Although he suspected the fact, it was not certainly known to Jenner, that smallpox and cowpox were the same thing; or rather, that the latter is only a modified form of the former, its venom having been destroyed by passing through the body of the cow.
In the year 1801, Dr. Gassner, of Gunzburg, after many trials, managed to inoculate smallpox into a cow, and from the lymph thereby produced, he vaccinated four children successfully; and forty years afterwards Dr. Thiele, of Kasan, not only repeated this experiment, but carried it a step farther by placing the vaccinated children in the same bed with smallpox patients, and even had them vaccinated with smallpox matter, with perfect impunity. Since that time, Mr. Badcock, of Brighton, has put this discovery to a highly practical use, inasmuch as by inoculating cows with smallpox he has from time to time been enabled to put large quantities of vaccine lymph into circulation,—a very important matter, as there can be little doubt that the old stock has become deteriorated, and has ceased to be so protective in its influence as heretofore.
Dr. Jenner, we know, put upon record “his full and perfect confidence that it (the protective influence of vaccine lymph) might be continued in perpetuity by inoculating from one human being to another in the same way as smallpox,” and this opinion the Vaccine Board has very lately endorsed. Theoretically this is perhaps true; nevertheless, there is good reason to doubt the fact practically, as operators sometimes take their lymph from imperfectly formed or overripe vesicles, a known cause of enfeeblement of its action. It is well known, at all events, that fresh lymph from the cow “takes better,” gives signs of producing more constitutional disturbance, and forms a truer Jennerian vesicle, the great proof of successful vaccination, than is produced by lymph which has passed through a long descent from the cow. As this is a statement which especially refers to the comparatively deficient quality of the general current lymph of the country, it is highly important, and, as Mr. Simon very justly says, it points “to the necessity for a periodical renewal of lymph.”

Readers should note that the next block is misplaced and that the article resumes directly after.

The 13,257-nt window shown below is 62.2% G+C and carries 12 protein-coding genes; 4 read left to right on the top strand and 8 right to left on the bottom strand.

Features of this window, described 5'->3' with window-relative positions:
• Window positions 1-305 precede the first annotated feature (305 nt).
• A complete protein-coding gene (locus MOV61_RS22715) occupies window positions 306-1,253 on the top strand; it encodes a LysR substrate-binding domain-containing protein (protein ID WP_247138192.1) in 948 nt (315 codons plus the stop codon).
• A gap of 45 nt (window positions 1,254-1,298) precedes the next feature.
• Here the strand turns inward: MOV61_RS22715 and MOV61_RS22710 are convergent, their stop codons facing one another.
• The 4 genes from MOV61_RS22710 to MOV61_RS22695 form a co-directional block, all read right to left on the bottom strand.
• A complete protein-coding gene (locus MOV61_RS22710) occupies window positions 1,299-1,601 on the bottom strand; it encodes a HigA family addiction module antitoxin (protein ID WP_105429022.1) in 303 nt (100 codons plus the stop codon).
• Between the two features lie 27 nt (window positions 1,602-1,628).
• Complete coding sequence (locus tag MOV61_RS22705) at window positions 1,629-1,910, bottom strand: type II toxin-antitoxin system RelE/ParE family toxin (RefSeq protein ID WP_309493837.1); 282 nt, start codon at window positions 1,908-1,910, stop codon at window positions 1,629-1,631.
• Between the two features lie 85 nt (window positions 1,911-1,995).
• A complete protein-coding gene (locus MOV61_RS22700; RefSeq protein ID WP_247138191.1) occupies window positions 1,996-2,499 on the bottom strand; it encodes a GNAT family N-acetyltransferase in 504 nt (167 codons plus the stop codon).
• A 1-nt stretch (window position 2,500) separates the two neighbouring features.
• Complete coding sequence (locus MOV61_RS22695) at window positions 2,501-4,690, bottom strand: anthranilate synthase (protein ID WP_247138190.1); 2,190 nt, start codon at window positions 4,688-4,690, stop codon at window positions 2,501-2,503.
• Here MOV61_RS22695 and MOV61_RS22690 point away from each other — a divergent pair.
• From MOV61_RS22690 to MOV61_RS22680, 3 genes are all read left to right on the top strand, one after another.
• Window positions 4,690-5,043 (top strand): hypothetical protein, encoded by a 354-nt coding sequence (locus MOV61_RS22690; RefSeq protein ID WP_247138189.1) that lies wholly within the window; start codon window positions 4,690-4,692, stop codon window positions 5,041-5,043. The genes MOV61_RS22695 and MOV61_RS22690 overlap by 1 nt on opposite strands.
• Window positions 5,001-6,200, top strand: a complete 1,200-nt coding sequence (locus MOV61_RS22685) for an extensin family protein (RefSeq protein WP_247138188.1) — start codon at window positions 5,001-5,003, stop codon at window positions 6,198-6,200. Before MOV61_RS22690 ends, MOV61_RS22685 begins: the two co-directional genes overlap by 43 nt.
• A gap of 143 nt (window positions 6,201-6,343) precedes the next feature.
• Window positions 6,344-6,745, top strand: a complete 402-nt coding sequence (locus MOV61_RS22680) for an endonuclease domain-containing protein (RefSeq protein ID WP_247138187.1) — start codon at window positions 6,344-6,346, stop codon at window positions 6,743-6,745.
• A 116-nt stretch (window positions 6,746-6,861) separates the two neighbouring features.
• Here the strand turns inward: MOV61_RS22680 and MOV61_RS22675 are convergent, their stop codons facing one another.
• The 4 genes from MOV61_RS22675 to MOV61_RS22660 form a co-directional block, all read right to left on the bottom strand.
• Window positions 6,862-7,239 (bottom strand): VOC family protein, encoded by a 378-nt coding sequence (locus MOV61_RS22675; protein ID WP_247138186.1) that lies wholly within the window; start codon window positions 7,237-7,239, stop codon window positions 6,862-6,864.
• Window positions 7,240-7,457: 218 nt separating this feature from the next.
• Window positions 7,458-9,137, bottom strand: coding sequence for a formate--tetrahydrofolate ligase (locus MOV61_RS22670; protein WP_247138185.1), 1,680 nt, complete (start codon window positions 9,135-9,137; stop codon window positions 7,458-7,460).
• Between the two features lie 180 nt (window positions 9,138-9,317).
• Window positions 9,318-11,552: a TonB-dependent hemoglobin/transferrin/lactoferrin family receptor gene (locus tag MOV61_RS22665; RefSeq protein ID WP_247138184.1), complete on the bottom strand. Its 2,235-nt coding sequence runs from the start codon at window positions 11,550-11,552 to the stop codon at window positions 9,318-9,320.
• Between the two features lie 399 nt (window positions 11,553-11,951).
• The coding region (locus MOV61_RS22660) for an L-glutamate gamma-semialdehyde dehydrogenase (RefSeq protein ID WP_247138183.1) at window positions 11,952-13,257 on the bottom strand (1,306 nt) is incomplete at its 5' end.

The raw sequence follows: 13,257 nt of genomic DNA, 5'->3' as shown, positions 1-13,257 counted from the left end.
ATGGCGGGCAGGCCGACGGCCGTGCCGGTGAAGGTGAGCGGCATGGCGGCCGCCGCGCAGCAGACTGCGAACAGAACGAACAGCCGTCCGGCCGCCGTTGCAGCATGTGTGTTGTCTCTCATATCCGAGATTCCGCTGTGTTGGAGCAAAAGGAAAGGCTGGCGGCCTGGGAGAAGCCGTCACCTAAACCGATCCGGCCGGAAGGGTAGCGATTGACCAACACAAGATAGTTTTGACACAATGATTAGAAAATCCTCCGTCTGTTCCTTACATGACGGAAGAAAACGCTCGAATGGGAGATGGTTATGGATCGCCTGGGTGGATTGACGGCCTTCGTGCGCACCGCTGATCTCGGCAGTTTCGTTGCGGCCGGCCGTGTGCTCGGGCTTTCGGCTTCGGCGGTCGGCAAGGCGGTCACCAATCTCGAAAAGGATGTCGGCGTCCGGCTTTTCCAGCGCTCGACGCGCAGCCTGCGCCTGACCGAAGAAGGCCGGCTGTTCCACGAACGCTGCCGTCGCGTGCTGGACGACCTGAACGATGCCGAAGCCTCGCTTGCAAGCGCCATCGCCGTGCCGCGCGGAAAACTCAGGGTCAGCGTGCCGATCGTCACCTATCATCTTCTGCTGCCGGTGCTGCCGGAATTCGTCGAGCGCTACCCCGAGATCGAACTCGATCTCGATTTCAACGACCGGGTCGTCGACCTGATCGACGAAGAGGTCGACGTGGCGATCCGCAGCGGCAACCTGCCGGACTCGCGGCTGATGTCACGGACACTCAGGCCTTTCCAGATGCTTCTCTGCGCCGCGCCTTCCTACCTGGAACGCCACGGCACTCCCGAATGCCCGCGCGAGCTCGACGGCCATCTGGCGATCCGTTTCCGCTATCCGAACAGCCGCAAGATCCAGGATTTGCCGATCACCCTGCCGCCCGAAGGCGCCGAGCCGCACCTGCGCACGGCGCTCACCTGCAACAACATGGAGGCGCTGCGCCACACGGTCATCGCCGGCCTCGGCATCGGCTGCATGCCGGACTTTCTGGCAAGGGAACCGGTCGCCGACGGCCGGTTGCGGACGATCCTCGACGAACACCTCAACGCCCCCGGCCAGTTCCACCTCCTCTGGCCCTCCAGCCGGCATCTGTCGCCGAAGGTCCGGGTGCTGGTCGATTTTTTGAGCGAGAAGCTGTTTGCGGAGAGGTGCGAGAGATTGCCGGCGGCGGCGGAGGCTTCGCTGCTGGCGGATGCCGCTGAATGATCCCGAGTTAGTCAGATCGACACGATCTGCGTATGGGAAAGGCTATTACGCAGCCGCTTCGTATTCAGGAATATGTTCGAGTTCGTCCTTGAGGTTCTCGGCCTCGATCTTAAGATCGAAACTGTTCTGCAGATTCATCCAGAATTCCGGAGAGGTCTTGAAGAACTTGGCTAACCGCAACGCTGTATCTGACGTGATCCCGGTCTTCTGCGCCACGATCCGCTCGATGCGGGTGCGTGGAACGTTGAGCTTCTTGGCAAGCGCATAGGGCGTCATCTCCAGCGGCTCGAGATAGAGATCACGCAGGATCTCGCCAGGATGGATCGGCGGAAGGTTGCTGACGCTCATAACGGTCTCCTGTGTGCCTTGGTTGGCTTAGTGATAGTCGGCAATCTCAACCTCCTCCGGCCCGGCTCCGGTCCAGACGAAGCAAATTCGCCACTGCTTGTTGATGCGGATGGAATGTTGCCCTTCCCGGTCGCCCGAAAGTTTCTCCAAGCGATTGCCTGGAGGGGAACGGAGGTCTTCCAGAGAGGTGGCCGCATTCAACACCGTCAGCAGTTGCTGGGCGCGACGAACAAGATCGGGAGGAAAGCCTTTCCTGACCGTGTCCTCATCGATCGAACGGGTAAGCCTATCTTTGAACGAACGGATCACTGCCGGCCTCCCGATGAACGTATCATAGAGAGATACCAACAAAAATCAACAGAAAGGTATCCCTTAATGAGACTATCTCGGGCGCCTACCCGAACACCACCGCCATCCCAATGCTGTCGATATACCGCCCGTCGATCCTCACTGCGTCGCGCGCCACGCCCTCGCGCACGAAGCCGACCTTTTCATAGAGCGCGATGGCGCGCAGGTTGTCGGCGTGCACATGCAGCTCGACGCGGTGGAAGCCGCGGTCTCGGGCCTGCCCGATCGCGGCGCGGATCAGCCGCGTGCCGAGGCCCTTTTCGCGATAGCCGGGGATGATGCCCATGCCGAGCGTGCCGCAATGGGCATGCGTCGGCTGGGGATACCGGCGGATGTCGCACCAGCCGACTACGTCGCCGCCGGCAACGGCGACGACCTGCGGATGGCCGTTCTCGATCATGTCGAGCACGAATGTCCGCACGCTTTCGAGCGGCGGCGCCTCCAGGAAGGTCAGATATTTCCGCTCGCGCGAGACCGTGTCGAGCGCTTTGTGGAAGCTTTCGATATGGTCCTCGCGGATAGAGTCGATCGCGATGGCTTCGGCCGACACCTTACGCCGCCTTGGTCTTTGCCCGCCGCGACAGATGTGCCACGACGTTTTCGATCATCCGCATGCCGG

It is pretty generally allowed, however, that even when vaccination is performed on children in the most perfect manner with the purest lymph, there is a necessity for a re-vaccination about the age of puberty; hence the rush we see for a re-assurance against infection during the existing epidemic.
We have no longer, it is true, the absurd charges against vaccination so strongly urged at the commencement of the present century. Boys are no longer instanced who, in consequence of the influence of the “beastly vaccine matter” introduced into their blood, have been “heard to bellow;” we hear no more of patches of hair resembling cow’s hair; horns have ceased to grow from children’s foreheads; but the cry is not altogether dead, and we hear from time to time of eruptions over the head and body following the lancet’s puncture.